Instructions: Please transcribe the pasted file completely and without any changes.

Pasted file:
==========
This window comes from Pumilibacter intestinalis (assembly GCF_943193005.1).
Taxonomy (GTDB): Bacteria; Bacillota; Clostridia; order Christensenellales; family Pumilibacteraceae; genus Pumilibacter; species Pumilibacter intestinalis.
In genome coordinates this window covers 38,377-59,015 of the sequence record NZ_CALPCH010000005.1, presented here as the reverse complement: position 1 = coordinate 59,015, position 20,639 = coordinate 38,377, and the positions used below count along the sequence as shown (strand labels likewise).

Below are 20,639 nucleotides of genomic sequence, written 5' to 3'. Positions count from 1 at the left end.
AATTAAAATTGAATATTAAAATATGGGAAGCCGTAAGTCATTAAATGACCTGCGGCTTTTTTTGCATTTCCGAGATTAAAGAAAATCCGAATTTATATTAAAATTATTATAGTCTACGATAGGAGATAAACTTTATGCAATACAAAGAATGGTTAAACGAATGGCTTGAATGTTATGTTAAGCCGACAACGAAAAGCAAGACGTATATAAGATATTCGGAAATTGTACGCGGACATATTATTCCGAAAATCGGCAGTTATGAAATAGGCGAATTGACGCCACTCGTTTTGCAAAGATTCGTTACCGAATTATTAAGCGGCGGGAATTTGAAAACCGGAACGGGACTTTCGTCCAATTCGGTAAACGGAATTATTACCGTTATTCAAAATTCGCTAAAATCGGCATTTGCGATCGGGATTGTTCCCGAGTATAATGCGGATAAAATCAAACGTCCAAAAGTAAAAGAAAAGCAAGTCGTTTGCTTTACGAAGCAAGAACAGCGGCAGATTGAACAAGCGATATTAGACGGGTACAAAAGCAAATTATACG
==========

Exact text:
This window comes from Pumilibacter intestinalis (assembly GCF_943193005.1).
Taxonomy (GTDB): Bacteria; Bacillota; Clostridia; order Christensenellales; family Pumilibacteraceae; genus Pumilibacter; species Pumilibacter intestinalis.
In genome coordinates this window covers 38,377-59,015 of the sequence record NZ_CALPCH010000005.1, presented here as the reverse complement: position 1 = coordinate 59,015, position 20,639 = coordinate 38,377, and the positions used below count along the sequence as shown (strand labels likewise).

Below are 20,639 nucleotides of genomic sequence, written 5' to 3'. Positions count from 1 at the left end.
AATTAAAATTGAATATTAAAATATGGGAAGCCGTAAGTCATTAAATGACCTGCGGCTTTTTTTGCATTTCCGAGATTAAAGAAAATCCGAATTTATATTAAAATTATTATAGTCTACGATAGGAGATAAACTTTATGCAATACAAAGAATGGTTAAACGAATGGCTTGAATGTTATGTTAAGCCGACAACGAAAAGCAAGACGTATATAAGATATTCGGAAATTGTACGCGGACATATTATTCCGAAAATCGGCAGTTATGAAATAGGCGAATTGACGCCACTCGTTTTGCAAAGATTCGTTACCGAATTATTAAGCGGCGGGAATTTGAAAACCGGAACGGGACTTTCGTCCAATTCGGTAAACGGAATTATTACCGTTATTCAAAATTCGCTAAAATCGGCATTTGCGATCGGGATTGTTCCCGAGTATAATGCGGATAAAATCAAACGTCCAAAAGTAAAAGAAAAGCAAGTCGTTTGCTTTACGAAGCAAGAACAGCGGCAGATTGAACAAGCGATATTAGACGGGTACAAAAGCAAATTATACG